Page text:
From the folks at Hamas. At the end of the 24-second video, gun shots are heard as the movie goes black and the words "Is the mission completed?" are seen written in Arabic.

Sad, very sad.

Stephen M. Flatow

Wednesday, September 22, 2010

From Israel a Christmas Blessing by President Shimon Peres

Israel's president Shimon Peres extends Christmas wishes to Israel's Christian community; a growing one at that.

I give him credit and that's what I have to say.
Stephen M. Flatow

Monday, September 20, 2010

Israel and solar power

A side of Israel many people don't see - its technology side.

Sunday, September 12, 2010

Frida Ghitis - "Middle East peace requires courage"

Frida Ghitis writing in the Miami Herald - "Middle East peace requires courage"

One of the most extraordinary moments in recent Middle East history came in 1993, when the world discovered that Israeli and Palestinian teams had held secret peace talks. Israeli Prime Minister Yitzhak Rabin and Palestinian leader Yasser Arafat, formerly sworn enemies, came together on the White House lawn, formalizing their commitment to peace. The decision, and that memorably awkward hand-shake, prodded along by President Bill Clinton, required uncommon courage. They called it the Peace of the Brave. [Ed. - Yes, they did and it gave rise to a new vocabulary, such as, a Sacrifice for the Peace, to describe the murders of innocent civilians such as Alisa Flatow.]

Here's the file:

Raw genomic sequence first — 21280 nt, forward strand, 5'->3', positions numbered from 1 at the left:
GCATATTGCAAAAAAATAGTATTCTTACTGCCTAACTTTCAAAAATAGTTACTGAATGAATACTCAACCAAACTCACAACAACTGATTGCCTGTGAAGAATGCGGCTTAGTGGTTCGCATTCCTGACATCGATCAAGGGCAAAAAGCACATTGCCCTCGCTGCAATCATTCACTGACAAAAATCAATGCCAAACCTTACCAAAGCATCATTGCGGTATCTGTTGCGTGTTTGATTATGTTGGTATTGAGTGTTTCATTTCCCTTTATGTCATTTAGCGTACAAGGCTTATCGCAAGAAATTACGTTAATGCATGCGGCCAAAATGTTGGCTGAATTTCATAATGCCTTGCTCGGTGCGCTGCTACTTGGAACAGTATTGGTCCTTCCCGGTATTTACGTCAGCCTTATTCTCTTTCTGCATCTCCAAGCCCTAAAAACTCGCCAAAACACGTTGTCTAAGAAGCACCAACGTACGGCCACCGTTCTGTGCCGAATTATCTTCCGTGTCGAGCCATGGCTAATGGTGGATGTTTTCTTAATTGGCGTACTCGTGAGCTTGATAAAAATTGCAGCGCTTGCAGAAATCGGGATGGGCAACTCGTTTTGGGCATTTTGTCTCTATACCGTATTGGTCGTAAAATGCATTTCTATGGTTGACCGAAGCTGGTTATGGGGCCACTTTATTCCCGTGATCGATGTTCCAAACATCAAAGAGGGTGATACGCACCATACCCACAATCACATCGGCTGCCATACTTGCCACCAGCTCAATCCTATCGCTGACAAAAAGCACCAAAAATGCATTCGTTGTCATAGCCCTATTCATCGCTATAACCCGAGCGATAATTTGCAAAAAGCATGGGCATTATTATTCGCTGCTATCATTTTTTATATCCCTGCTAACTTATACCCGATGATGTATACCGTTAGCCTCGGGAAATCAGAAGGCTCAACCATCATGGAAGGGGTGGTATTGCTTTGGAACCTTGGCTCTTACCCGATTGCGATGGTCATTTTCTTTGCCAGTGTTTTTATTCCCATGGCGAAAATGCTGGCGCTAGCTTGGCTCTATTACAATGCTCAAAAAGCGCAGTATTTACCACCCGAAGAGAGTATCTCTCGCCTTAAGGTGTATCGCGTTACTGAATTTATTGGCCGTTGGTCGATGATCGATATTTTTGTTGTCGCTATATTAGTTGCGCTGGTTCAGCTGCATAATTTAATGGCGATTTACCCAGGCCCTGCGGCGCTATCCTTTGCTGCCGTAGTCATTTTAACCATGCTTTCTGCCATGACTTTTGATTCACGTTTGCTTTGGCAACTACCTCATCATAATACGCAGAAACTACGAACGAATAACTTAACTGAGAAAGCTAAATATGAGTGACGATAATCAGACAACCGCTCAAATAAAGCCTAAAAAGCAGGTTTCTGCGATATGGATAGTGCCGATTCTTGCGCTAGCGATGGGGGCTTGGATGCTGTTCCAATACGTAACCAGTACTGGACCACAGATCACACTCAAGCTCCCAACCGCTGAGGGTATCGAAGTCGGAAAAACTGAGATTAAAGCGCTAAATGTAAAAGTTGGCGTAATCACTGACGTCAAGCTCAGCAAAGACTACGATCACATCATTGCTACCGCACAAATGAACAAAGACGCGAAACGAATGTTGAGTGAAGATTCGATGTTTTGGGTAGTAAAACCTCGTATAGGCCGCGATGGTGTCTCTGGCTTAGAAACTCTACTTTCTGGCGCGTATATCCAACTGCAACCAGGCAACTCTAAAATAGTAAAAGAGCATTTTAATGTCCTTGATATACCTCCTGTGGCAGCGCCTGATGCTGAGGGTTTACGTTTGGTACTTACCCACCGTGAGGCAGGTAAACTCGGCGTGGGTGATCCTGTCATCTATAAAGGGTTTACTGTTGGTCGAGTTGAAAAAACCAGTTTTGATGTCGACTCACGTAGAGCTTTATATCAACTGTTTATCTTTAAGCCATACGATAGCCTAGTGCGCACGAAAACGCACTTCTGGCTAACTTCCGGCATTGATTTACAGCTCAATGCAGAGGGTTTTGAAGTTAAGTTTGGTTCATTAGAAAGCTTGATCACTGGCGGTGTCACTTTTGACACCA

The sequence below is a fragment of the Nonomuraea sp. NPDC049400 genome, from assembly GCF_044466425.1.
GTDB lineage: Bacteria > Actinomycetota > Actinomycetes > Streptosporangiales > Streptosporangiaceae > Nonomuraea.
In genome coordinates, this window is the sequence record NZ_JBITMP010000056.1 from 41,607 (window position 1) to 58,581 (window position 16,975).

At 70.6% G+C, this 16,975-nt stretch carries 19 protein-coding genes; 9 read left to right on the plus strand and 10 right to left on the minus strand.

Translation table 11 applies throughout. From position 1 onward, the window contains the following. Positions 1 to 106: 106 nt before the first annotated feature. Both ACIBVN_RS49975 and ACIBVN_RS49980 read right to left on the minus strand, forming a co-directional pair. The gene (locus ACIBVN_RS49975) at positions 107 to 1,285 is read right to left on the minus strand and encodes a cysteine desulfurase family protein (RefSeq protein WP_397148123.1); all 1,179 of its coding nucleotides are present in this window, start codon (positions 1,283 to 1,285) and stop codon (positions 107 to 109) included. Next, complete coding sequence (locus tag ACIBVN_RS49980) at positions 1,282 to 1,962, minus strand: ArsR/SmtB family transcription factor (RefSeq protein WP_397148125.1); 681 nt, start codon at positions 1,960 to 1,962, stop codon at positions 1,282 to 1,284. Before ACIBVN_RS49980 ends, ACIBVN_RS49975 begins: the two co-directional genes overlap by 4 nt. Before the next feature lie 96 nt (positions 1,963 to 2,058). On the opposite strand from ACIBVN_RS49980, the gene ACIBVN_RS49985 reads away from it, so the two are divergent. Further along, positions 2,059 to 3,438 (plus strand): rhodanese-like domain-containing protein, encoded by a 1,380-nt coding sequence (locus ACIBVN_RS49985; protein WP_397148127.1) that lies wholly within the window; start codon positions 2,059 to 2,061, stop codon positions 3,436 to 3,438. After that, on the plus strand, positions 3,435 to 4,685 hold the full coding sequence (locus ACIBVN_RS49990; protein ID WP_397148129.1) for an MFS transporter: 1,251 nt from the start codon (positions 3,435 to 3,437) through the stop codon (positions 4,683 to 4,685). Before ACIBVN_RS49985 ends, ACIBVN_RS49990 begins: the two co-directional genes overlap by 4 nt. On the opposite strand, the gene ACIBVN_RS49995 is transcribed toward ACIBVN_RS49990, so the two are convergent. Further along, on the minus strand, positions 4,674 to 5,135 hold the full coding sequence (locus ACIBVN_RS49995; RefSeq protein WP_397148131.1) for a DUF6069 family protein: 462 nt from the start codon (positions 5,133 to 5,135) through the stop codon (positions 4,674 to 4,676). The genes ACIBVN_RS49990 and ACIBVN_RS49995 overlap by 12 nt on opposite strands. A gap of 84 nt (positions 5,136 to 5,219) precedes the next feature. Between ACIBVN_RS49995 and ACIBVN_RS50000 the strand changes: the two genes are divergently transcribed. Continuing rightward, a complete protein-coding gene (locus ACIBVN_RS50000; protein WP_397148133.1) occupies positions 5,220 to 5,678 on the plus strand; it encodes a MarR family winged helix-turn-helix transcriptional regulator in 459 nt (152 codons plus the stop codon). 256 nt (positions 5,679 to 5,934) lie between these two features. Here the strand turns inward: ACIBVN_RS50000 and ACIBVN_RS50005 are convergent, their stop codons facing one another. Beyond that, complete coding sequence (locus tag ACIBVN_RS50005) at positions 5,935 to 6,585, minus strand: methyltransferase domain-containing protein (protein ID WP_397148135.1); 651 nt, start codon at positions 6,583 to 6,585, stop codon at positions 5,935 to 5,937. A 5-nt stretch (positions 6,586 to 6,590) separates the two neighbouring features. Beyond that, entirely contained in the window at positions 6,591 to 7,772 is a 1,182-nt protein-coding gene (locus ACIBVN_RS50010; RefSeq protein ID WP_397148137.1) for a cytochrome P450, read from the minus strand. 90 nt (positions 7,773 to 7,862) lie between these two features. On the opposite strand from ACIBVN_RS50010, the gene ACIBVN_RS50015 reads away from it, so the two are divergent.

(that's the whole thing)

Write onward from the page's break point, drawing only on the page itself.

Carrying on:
The term deserves dusting off because it highlights one of the key requirements for peace, and one whose absence could prove the undoing of the new effort unfolding under U.S. sponsorship. Bravery, courage, are indispensable because no matter how comforting the idea of peace, reaching an agreement between Israelis and Palestinians is a frighteningly dangerous process.

To reach a deal, the leaders -- Israeli Prime Minister Benjamin Netanyahu and Palestinian Authority President Mahmoud Abbas -- must make compromises that will break the hearts of millions of their followers. They will have to accept terms that will anger some enough that they will kill. And they will have to sign on to borders that could make their land -- especially in Israel's case -- vulnerable to unthinkable risks.

The euphoric events of 1993 gave way to disappointment, but they also helped draw the blueprint guiding the new quest for peace.

No one claims the new effort suffers from unrealistic expectations. Skepticism about its chances for success prevails. I call it skepticism and not pessimism, because many who claim peace is impossible in fact hope for failure. By their standards, they are optimistic.

When the leaders of Iran, Hamas or Hezbollah say the process will fail they remind us of their plan. Their solution is the destruction of Israel and its replacement with a fundamentalist Muslim regime; an alternative, backed by weapons, militias and money, that looms over the peace talks like a thick dark shadow, but also provides some of the impetus to persevere.